By Kimberly Sherman
‘You’ll find me underneath that great big sky, or maybe somewhere on the stage tonight, I’m just a vagabond passing through, you’ll find me at your local saloon and hear my drifter blues.
The man crooning this tune in a dimly lit bar may look familiar. Life as a heroic firefighter serves J.D. Goodwin’s need for stability during the day, but at night Goodwin transforms into the gritty leader of a little band called Motel Drive, a fitting name for a group firmly rooted in the soil of the Central Valley.
Goodwin’s career and his craft have many parallels. What began as a Tulare County volunteer position in 2002 turned to a seasonal position with CDF (now CalFire). A year ago he was hired on as an engineer for Kings County Fire Department. As a relief driver, he doesn’t have his feet planted on the ground; Goodwin fills in at whatever station needs a body. ‘I drive the fire engine and control pump panel,’ he said. ‘I’m a vagabond. Wherever they need me, I go.
As a musician, Goodwin’s casual demeanor creates the atmosphere of the year-old band. ‘I’ve known Jake, the bass player, my whole life, and I’ve been fans of each of the members’ bands for a long time,’ Goodwin recalled. ‘All the stars and moons were aligned one day and we got together and said, ‘Let’s do this.’ We got all these personalities together, and it worked like magic.
A description of the band’s sound on its website whisks listeners into a nostalgic fantasy:
‘A ’64 Bel Air barrels down old Highway 99. In the darkness to the west lie row after row of cotton, to the east, grapevines and other cash crops of California’s Central Valley. A break in the fog up ahead allows the warmth and buzz of neon lights to break the wet silence of that long dark drive. But before any head hits that motel pillow, the brain begins to shake, the bones begin to rattle, and the heart begins to roll as the seasoned blend of veteran musicianship which is Motel Drive, the slinky, rootsy, and greasy country, rock and roll, and rockabilly music carries you to that lone bar on the edge of town, that bar Mama told you to stay away from, where Gretsch guitars wail and an upright bass is slapped around, where voodoo drums pound and a lap steel grinds away. It’s Motel Drive, baby, where Cash and Stray Cats pound ‘em down with Gram, Buck, and Dwight. It’s blood, love, and beer, the smell and taste of the Motel Drive stew. One hell of a night and your new favorite band. Motel Drive.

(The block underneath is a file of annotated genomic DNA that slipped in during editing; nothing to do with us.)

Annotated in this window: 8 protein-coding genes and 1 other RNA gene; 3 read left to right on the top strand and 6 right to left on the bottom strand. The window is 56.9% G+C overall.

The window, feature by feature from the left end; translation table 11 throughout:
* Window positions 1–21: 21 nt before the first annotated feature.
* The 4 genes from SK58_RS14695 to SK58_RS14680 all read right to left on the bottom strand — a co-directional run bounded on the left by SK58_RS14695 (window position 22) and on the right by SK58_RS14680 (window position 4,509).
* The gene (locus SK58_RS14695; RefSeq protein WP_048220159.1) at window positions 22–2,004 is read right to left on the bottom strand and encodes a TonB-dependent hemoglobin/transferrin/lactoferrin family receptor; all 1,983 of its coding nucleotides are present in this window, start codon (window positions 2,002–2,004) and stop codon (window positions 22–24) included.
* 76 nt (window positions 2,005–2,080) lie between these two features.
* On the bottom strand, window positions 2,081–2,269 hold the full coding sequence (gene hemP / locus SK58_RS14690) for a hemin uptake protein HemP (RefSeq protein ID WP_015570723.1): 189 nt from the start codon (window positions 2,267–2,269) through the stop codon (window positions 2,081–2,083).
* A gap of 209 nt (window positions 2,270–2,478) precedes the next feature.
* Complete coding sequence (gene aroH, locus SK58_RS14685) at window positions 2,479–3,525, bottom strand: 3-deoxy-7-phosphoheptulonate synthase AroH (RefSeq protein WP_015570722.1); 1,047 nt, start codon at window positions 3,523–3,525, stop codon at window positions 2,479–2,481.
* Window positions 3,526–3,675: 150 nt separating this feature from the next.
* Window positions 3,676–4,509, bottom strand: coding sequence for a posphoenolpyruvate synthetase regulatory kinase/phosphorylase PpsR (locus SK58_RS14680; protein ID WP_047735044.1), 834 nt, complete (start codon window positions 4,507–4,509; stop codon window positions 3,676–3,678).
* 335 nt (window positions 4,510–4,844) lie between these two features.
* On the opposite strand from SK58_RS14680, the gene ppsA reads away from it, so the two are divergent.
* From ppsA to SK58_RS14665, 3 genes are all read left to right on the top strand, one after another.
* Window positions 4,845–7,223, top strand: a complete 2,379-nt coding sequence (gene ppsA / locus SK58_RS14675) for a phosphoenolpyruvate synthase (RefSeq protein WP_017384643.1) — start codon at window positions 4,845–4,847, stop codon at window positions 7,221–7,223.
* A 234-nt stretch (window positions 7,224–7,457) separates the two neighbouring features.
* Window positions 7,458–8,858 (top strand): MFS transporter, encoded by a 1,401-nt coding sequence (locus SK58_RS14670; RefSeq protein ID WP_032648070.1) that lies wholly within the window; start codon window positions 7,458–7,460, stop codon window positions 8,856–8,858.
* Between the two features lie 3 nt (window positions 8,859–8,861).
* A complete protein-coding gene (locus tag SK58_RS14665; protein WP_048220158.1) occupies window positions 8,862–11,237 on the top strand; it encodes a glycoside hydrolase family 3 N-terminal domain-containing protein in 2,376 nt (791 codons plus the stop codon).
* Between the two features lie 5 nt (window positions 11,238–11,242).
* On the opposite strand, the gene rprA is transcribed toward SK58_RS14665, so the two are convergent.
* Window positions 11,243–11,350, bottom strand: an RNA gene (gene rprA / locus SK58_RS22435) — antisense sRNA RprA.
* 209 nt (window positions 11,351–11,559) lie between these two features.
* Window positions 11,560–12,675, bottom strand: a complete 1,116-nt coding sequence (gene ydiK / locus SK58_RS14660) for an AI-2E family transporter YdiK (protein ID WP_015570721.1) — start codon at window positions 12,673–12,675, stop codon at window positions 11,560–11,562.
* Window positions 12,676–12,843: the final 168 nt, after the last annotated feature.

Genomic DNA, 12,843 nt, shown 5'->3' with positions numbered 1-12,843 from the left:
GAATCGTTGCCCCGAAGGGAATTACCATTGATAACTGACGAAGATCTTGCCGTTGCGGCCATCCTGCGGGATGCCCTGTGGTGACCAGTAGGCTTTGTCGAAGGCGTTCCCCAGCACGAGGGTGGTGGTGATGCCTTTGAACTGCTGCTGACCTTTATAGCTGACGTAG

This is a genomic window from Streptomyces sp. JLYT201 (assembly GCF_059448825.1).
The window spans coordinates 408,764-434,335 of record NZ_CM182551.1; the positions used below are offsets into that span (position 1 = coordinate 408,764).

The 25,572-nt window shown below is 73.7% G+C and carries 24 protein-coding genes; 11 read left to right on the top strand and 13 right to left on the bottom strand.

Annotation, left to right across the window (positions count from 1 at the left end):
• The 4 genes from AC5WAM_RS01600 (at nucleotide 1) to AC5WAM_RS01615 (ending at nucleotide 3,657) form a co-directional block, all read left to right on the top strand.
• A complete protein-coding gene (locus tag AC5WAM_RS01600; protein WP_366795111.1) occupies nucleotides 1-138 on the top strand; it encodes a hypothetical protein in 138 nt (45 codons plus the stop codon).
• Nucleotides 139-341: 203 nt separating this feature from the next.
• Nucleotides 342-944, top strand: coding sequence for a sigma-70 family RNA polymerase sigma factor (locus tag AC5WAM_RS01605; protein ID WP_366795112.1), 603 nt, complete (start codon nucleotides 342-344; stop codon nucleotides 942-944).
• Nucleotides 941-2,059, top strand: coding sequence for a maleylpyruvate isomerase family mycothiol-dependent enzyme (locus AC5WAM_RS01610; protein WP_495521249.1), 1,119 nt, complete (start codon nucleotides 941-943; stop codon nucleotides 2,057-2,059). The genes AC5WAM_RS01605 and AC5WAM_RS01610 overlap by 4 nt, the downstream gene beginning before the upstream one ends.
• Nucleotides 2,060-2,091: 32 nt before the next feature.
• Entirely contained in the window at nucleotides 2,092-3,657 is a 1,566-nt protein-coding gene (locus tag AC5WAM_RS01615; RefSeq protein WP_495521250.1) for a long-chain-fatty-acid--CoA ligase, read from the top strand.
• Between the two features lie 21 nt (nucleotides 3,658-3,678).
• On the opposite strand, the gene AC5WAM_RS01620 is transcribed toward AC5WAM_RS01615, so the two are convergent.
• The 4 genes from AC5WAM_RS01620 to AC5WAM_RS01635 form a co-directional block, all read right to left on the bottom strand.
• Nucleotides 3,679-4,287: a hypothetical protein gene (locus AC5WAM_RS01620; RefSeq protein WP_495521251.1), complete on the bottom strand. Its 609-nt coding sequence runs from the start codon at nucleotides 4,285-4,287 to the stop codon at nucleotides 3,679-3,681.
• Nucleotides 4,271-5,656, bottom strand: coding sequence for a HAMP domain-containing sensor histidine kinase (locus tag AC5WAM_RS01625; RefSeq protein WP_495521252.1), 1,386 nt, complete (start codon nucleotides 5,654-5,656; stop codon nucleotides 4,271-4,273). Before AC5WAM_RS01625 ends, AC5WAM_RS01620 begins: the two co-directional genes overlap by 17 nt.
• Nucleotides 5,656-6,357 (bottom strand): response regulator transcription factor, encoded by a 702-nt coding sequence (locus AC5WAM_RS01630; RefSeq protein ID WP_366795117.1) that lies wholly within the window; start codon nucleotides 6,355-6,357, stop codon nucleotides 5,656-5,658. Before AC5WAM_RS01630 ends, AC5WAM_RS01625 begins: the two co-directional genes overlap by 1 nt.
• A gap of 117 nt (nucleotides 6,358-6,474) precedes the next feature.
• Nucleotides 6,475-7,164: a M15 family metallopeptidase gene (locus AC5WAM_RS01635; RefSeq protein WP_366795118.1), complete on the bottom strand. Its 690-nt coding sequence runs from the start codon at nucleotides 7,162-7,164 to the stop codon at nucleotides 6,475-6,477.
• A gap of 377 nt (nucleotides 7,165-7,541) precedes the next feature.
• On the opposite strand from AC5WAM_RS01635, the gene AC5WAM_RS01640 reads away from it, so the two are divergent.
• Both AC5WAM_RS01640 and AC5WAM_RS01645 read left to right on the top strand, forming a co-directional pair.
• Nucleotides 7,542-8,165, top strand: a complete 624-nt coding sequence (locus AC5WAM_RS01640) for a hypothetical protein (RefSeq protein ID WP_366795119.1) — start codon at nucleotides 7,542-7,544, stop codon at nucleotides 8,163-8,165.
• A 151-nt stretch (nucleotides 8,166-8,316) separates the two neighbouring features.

The rogue novel ‘On the Road’ by Jack Kerouac inspired poets, writers, and musicians, and Goodwin’s band name, Motel Drive, is no exception.
‘I was inspired by ‘On the Road,’ Goodwin said. ‘I’m from Fresno, and I had this dark kind of image of being surrounded by old, seedy neon signs and bars, like the watering holes and living on the road lifestyle symbolized by the old Motel Drive.
Goodwin has had a life-long interest in music. With a drummer for an uncle and a musically inclined father, Goodwin recalls the spectrum of sounds to which he was exposed throughout his childhood. ‘They got me into the Beatles, the Stones, all kinds of rhythm and blues, Aretha Franklin, Chuck Berry and, of course, Elvis Presley. I heard all that stuff when I was young,’ he said. ‘When I was a kid, I just wanted to play in a rock and roll band’not knowing how life really is. I’ve played in bands my whole life; I’ve always loved playing, writing music, and performing.